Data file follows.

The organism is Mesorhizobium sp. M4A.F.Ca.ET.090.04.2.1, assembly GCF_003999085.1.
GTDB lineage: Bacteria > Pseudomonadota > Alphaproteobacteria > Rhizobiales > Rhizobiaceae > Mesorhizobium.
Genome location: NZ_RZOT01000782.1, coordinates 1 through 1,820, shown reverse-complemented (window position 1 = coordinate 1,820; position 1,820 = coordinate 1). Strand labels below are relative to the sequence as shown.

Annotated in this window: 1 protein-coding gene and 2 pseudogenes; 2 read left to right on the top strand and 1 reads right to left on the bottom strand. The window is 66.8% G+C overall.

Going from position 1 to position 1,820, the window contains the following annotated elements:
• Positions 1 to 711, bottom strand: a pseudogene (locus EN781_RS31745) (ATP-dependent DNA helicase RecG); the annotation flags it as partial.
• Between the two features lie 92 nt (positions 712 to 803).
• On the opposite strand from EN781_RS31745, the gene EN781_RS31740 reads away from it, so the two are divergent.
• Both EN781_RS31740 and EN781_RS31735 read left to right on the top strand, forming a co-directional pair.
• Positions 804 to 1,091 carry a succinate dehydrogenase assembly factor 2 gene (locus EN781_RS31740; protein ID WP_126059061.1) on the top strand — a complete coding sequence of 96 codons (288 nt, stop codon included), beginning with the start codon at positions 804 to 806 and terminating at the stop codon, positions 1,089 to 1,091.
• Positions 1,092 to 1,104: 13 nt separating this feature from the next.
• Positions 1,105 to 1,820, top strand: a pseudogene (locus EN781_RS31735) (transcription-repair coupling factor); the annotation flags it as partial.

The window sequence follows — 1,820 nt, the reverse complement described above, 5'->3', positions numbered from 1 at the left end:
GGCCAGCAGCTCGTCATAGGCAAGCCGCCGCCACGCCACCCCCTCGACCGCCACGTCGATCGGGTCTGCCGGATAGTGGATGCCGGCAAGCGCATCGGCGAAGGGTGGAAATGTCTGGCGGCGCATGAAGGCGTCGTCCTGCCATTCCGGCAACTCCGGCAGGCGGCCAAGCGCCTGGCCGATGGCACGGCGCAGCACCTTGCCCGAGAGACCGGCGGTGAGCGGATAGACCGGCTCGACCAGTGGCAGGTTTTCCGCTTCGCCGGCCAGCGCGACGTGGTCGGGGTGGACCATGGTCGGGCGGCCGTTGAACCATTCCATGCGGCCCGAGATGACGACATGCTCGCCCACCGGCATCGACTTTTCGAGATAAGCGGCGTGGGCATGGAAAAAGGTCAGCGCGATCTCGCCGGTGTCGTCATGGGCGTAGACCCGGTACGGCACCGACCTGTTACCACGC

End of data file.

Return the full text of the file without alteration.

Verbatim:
The organism is Mesorhizobium sp. M4A.F.Ca.ET.090.04.2.1, assembly GCF_003999085.1.
GTDB lineage: Bacteria > Pseudomonadota > Alphaproteobacteria > Rhizobiales > Rhizobiaceae > Mesorhizobium.
Genome location: NZ_RZOT01000782.1, coordinates 1 through 1,820, shown reverse-complemented (window position 1 = coordinate 1,820; position 1,820 = coordinate 1). Strand labels below are relative to the sequence as shown.

Annotated in this window: 1 protein-coding gene and 2 pseudogenes; 2 read left to right on the top strand and 1 reads right to left on the bottom strand. The window is 66.8% G+C overall.

Going from position 1 to position 1,820, the window contains the following annotated elements:
• Positions 1 to 711, bottom strand: a pseudogene (locus EN781_RS31745) (ATP-dependent DNA helicase RecG); the annotation flags it as partial.
• Between the two features lie 92 nt (positions 712 to 803).
• On the opposite strand from EN781_RS31745, the gene EN781_RS31740 reads away from it, so the two are divergent.
• Both EN781_RS31740 and EN781_RS31735 read left to right on the top strand, forming a co-directional pair.
• Positions 804 to 1,091 carry a succinate dehydrogenase assembly factor 2 gene (locus EN781_RS31740; protein ID WP_126059061.1) on the top strand — a complete coding sequence of 96 codons (288 nt, stop codon included), beginning with the start codon at positions 804 to 806 and terminating at the stop codon, positions 1,089 to 1,091.
• Positions 1,092 to 1,104: 13 nt separating this feature from the next.
• Positions 1,105 to 1,820, top strand: a pseudogene (locus EN781_RS31735) (transcription-repair coupling factor); the annotation flags it as partial.

The window sequence follows — 1,820 nt, the reverse complement described above, 5'->3', positions numbered from 1 at the left end:
GGCCAGCAGCTCGTCATAGGCAAGCCGCCGCCACGCCACCCCCTCGACCGCCACGTCGATCGGGTCTGCCGGATAGTGGATGCCGGCAAGCGCATCGGCGAAGGGTGGAAATGTCTGGCGGCGCATGAAGGCGTCGTCCTGCCATTCCGGCAACTCCGGCAGGCGGCCAAGCGCCTGGCCGATGGCACGGCGCAGCACCTTGCCCGAGAGACCGGCGGTGAGCGGATAGACCGGCTCGACCAGTGGCAGGTTTTCCGCTTCGCCGGCCAGCGCGACGTGGTCGGGGTGGACCATGGTCGGGCGGCCGTTGAACCATTCCATGCGGCCCGAGATGACGACATGCTCGCCCACCGGCATCGACTTTTCGAGATAAGCGGCGTGGGCATGGAAAAAGGTCAGCGCGATCTCGCCGGTGTCGTCATGGGCGTAGACCCGGTACGGCACCGACCTGTTACCACGC